Remote witnessing now permanent in NSW

25 Jan 2022

In a recent landmark study conducted by the Australian Institute of Family Studies (AIFS), 1 in 6 older people in Australia has suffered elder abuse of some kind, including psychological, physical, financial and sexual abuse, and neglect.

Informed by our extensive experience in assisting our older clients execute Powers of Attorney (PoA), Enduring Guardianship Appointments and wills, we made a submission strongly supporting permanent remote witnessing of important legal documents using digital technology in NSW, provided that adequate safeguards are put in place.

In response to this advocacy from the sector, the NSW Government made temporary measures permitting the remote witnessing of legal documents by audio visual link permanent from November 2021. This permanent change will mean that people like our client Judith* or people who live in remote and rural settings, in isolation or with accessibility needs, can have more equitable access to justice.

Increasing access to justice for older people through remote witnessing

Judith is a 75-year-old Aboriginal woman who was referred to us by a social worker through one of our health justice partnerships at St Vincent’s Health Network Transitional Aged Care program (TACP), who had been experiencing financial and psychological abuse by her son, Dan. Dan has borrowed money from her over the years and has never repaid it. And more recently, he sold her car without her permission. Her daughter Zoe who lives with her, and is her carer, has always been responsible with money and has her mother’s best interests at heart. After talking with our lawyer, Judith decided to appoint Zoe, whom she trusts, and has the skills and integrity to look after her money and health if she isn’t able to do herself, as her attorney and guardian.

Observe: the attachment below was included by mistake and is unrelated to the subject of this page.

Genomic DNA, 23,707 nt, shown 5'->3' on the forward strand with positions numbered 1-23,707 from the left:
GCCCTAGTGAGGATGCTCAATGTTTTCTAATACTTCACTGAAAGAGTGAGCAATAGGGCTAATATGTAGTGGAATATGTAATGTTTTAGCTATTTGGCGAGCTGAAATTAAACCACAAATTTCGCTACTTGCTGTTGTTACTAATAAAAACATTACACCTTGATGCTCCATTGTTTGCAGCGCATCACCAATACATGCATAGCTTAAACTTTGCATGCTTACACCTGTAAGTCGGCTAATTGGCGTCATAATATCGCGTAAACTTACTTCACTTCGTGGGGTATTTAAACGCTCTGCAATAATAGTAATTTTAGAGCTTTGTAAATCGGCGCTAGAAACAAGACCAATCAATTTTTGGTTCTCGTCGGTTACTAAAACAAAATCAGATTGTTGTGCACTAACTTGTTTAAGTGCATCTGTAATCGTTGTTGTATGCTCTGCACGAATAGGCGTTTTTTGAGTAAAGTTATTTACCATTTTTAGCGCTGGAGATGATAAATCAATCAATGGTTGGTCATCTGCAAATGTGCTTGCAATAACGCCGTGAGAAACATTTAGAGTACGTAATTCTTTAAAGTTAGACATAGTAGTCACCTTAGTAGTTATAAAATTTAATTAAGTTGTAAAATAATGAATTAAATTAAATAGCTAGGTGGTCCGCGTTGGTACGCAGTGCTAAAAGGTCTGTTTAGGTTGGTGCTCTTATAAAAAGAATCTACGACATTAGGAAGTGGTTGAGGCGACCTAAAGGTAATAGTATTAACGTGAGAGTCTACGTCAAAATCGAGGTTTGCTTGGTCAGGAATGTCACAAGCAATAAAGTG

Due to the COVID-19 pandemic, our lawyer was unable to visit Judith at her home to execute her legal documents. With the help of the TACP social worker who visited Judith at home, our lawyer was able to witness Judith sign her legal documents using NSW Health’s secure videoconferencing platform, myVirtualCare. Judith was relieved to have these documents in place and be assured that her son Dan would not be able to make financial, legal or health decisions on her behalf. Thanks to our legal intervention and training provided to healthcare workers, Judith was able to regain her dignity and control of her life.

More safeguards needed to protect older people from abuse

The new remote witnessing laws in NSW unlock the availability of lawyers and support services to help older people put legal documents in place as part of a plan for a safe older age (also known as future planning), regardless of where they live or traditional barriers to access.

We highlight that there are some circumstances in which witnessing documents remotely may not be appropriate, for example where an older person is living with their perpetrator. Whilst we welcome these changes, more safeguards need to be put in place to ensure that older people are protected from abuse. It is our recommendation that the person witnessing a document remotely should include a statement confirming that:

  1. The witness is satisfied that the signatory gave their signature freely and voluntarily; and
  2. The witness confirms that to the best of their knowledge, that the appointee was not present when the signatory signed the document.
Read our full submission

*All names in this story have been changed to protect our client’s identity